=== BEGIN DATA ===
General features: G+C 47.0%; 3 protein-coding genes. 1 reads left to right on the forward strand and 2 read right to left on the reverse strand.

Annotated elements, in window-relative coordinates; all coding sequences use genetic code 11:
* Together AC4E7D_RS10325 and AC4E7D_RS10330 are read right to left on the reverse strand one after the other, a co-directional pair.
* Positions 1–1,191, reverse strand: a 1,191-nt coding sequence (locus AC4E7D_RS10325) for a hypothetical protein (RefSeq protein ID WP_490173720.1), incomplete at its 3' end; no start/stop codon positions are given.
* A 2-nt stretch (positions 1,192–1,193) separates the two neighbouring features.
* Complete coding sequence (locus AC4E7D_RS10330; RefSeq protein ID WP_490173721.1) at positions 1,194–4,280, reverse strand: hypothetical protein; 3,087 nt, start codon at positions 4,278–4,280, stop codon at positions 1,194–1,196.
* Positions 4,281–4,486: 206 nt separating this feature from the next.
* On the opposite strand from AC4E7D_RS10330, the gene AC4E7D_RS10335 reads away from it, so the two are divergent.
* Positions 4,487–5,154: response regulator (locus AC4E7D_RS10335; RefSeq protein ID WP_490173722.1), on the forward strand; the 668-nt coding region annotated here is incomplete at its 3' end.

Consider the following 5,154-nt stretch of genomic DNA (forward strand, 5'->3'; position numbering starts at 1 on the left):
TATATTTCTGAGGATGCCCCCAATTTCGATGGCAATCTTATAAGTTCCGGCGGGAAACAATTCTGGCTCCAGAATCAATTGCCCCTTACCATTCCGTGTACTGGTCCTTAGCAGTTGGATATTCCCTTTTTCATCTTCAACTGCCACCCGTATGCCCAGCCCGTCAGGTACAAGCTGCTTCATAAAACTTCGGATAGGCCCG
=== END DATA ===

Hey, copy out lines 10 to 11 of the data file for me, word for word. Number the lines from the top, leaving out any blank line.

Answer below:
Consider the following 5,154-nt stretch of genomic DNA (forward strand, 5'->3'; position numbering starts at 1 on the left):
TATATTTCTGAGGATGCCCCCAATTTCGATGGCAATCTTATAAGTTCCGGCGGGAAACAATTCTGGCTCCAGAATCAATTGCCCCTTACCATTCCGTGTACTGGTCCTTAGCAGTTGGATATTCCCTTTTTCATCTTCAACTGCCACCCGTATGCCCAGCCCGTCAGGTACAAGCTGCTTCATAAAACTTCGGATAGGCCCG